Which Portal? Apache Jetspeed, of course!


Punit asked Which Open Source Portal Server?, and here is my answer:

He lists the top contenders in the open source portal market as:
Apache Jakarta Jetspeed 2

I would mod it to change Jetspeed to version 1 and add Jahia.

About 5 months ago I did a fairly extensive evaluation of the portal market. I chose Apache Jetspeed 1. We are running 1.4 now, but are migrating to 1.5 soon and 2.0 when it is finally released. We are so happy with Jetspeed! At the time of my evaluation it was miles ahead of Liferay, eXo, and uPortal for our purposes.

eXo looks promising, but is/was still in its infancy. uPortal is great for universities, but we need an application portal not an enterprise/university portal. We don’t need email/calendar/todo lists. What we need is a framework so our applications can utilize portlets for extensibility and customization. Liferay looked like it needed a new architecture regarding JSR 168.

For us it came down to Jahia and Jetspeed. Jahia is a very nicely done portal that runs on the Jetspeed platform. However I had problems running it in Weblogic. Also Jetspeed was more customizable for our purposes. It handles customization of data and user views. It is very easy to get running and very easy to program for. We use a blend of Jetspeed MVC and Struts for our architecture components. We have been able to extend sections of the Jetspeed code for our purposes too! The Apache Jakarta name is a huge seller in our government environment, and this went a long way in helping me sell the portal above Weblogic’s Portal, TIBCO, Plumtree, and Vignette.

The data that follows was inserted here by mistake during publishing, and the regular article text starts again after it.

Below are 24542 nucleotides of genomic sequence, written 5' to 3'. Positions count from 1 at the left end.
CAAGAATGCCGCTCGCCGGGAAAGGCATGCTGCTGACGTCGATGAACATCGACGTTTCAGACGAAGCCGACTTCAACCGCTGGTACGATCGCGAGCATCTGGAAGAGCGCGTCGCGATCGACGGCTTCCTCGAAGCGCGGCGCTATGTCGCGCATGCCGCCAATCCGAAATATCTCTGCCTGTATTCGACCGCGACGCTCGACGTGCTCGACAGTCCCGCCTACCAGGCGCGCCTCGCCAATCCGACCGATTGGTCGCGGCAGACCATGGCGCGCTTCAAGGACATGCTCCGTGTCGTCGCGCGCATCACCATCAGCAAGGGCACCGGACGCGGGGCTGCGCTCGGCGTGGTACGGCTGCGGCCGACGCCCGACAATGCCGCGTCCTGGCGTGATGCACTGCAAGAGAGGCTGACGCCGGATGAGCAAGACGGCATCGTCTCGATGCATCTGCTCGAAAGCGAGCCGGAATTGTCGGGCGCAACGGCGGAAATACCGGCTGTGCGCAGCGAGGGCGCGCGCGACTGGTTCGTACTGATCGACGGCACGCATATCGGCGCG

Jetspeed 2 looks to be great when it is stable and released. Until then, Jetspeed 1 is all we need. I should do another entry on JSR 168 and why that is not important to us, yet. Jetspeed essentially shelters us from the current hype.

[Update: 12/21/2004] I would now upgrade this to say, pick Jetspeed 1.6 Fusion if you want JSR-168 portlets when migrating from the original Jetspeed. In this way, we can still support our original Jetspeed portlets until they are fully migrated to JSR-168 versions. I would also choose Jetspeed 1.6 Fusion for a new project, but only develop JSR-168 Portlets for it. This way you can easily migrate to Jetspeed 2 when it is final and stable. Take a look at the struts portal bridge, that can be deployed on any portal to use struts in developing your portal apps.

[Update: 2/20/2006] Wow, I’m impressed that people are still hitting this page quite regularly! Some of you may also be interested in my thread related directly to deploying Jetspeed on Weblogic: Jetspeed on Weblogic FAQ